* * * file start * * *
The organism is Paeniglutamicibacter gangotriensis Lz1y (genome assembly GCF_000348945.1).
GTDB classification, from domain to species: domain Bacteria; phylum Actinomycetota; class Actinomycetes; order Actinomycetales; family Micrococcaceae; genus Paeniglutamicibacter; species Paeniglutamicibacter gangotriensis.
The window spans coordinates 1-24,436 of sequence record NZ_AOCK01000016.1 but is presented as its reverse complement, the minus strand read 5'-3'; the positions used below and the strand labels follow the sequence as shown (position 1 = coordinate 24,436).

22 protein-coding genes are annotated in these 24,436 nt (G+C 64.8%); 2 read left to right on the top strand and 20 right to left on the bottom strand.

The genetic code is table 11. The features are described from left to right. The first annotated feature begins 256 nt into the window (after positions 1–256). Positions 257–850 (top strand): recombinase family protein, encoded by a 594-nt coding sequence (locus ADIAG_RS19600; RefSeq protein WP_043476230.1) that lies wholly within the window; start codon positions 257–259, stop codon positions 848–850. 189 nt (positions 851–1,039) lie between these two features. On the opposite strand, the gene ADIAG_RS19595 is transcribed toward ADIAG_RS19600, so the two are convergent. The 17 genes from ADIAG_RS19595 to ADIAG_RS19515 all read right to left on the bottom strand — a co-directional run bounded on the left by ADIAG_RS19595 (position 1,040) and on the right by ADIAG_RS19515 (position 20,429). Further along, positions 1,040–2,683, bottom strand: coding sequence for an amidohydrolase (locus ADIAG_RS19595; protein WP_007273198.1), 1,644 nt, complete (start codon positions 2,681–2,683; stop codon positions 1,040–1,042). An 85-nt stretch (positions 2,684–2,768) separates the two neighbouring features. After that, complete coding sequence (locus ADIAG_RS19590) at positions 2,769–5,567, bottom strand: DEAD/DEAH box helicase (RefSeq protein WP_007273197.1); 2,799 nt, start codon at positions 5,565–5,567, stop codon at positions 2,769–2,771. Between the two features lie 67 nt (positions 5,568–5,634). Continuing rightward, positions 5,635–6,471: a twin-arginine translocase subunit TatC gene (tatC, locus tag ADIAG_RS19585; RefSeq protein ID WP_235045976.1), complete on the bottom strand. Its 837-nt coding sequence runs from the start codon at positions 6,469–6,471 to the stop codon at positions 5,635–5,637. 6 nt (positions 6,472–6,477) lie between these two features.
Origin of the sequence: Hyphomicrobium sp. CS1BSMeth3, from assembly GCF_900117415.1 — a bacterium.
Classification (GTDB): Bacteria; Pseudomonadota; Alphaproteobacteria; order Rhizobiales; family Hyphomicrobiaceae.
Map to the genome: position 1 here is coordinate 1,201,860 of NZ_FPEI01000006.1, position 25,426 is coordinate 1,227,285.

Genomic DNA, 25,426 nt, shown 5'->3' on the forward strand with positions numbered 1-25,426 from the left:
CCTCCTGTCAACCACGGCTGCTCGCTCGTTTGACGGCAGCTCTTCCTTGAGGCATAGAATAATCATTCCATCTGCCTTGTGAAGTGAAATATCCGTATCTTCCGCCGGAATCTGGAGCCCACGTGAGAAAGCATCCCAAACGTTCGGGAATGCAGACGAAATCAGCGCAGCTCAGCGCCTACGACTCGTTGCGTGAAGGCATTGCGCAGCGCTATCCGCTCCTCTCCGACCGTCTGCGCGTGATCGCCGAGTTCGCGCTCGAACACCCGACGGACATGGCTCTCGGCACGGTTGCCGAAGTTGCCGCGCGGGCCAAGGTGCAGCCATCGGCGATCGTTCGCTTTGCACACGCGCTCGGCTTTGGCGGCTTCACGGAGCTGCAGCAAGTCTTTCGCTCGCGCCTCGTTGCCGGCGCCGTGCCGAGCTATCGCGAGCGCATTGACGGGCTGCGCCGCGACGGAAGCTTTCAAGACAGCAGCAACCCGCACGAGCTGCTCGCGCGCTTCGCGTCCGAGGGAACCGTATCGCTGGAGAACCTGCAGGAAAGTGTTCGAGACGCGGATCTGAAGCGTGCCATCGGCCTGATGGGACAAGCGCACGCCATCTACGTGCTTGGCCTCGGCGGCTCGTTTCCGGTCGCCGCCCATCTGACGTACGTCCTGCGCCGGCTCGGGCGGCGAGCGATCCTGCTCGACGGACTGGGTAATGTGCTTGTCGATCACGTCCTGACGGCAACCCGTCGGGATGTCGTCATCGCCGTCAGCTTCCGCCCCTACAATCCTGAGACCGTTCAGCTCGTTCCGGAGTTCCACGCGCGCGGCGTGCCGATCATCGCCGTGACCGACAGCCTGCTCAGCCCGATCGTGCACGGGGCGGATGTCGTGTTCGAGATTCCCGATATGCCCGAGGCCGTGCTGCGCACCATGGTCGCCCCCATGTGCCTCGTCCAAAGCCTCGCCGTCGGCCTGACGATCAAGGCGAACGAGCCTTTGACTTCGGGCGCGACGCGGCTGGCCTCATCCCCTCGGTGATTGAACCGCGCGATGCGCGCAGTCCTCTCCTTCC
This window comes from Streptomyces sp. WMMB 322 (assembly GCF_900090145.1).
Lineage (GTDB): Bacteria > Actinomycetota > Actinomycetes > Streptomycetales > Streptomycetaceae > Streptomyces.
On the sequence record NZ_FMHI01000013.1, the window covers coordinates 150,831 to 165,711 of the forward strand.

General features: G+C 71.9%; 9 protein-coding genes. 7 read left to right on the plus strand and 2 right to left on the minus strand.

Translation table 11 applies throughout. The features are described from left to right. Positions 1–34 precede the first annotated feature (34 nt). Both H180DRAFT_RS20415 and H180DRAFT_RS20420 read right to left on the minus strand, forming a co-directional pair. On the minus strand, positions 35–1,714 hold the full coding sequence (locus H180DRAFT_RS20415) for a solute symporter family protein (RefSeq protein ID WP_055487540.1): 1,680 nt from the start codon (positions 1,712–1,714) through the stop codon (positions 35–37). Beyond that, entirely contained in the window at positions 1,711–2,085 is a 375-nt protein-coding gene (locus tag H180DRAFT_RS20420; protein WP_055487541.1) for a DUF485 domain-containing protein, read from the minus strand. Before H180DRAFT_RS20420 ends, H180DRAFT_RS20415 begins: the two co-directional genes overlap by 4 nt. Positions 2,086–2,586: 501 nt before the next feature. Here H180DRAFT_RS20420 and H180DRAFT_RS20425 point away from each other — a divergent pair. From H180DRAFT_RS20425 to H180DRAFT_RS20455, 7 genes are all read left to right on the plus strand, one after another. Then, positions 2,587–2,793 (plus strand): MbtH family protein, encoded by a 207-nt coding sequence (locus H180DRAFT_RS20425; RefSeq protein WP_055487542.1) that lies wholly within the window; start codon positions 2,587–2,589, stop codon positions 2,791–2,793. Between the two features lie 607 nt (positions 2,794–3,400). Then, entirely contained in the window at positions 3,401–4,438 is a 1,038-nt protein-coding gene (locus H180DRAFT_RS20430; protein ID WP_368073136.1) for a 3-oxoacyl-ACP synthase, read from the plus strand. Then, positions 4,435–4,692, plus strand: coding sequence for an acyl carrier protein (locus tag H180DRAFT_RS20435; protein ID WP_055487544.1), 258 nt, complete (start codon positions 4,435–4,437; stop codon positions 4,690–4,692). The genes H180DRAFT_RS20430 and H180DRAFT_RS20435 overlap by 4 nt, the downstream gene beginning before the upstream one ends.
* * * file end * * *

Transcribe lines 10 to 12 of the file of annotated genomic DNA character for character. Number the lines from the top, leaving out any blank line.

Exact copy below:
CCTCCTGTCAACCACGGCTGCTCGCTCGTTTGACGGCAGCTCTTCCTTGAGGCATAGAATAATCATTCCATCTGCCTTGTGAAGTGAAATATCCGTATCTTCCGCCGGAATCTGGAGCCCACGTGAGAAAGCATCCCAAACGTTCGGGAATGCAGACGAAATCAGCGCAGCTCAGCGCCTACGACTCGTTGCGTGAAGGCATTGCGCAGCGCTATCCGCTCCTCTCCGACCGTCTGCGCGTGATCGCCGAGTTCGCGCTCGAACACCCGACGGACATGGCTCTCGGCACGGTTGCCGAAGTTGCCGCGCGGGCCAAGGTGCAGCCATCGGCGATCGTTCGCTTTGCACACGCGCTCGGCTTTGGCGGCTTCACGGAGCTGCAGCAAGTCTTTCGCTCGCGCCTCGTTGCCGGCGCCGTGCCGAGCTATCGCGAGCGCATTGACGGGCTGCGCCGCGACGGAAGCTTTCAAGACAGCAGCAACCCGCACGAGCTGCTCGCGCGCTTCGCGTCCGAGGGAACCGTATCGCTGGAGAACCTGCAGGAAAGTGTTCGAGACGCGGATCTGAAGCGTGCCATCGGCCTGATGGGACAAGCGCACGCCATCTACGTGCTTGGCCTCGGCGGCTCGTTTCCGGTCGCCGCCCATCTGACGTACGTCCTGCGCCGGCTCGGGCGGCGAGCGATCCTGCTCGACGGACTGGGTAATGTGCTTGTCGATCACGTCCTGACGGCAACCCGTCGGGATGTCGTCATCGCCGTCAGCTTCCGCCCCTACAATCCTGAGACCGTTCAGCTCGTTCCGGAGTTCCACGCGCGCGGCGTGCCGATCATCGCCGTGACCGACAGCCTGCTCAGCCCGATCGTGCACGGGGCGGATGTCGTGTTCGAGATTCCCGATATGCCCGAGGCCGTGCTGCGCACCATGGTCGCCCCCATGTGCCTCGTCCAAAGCCTCGCCGTCGGCCTGACGATCAAGGCGAACGAGCCTTTGACTTCGGGCGCGACGCGGCTGGCCTCATCCCCTCGGTGATTGAACCGCGCGATGCGCGCAGTCCTCTCCTTCC
This window comes from Streptomyces sp. WMMB 322 (assembly GCF_900090145.1).
Lineage (GTDB): Bacteria > Actinomycetota > Actinomycetes > Streptomycetales > Streptomycetaceae > Streptomyces.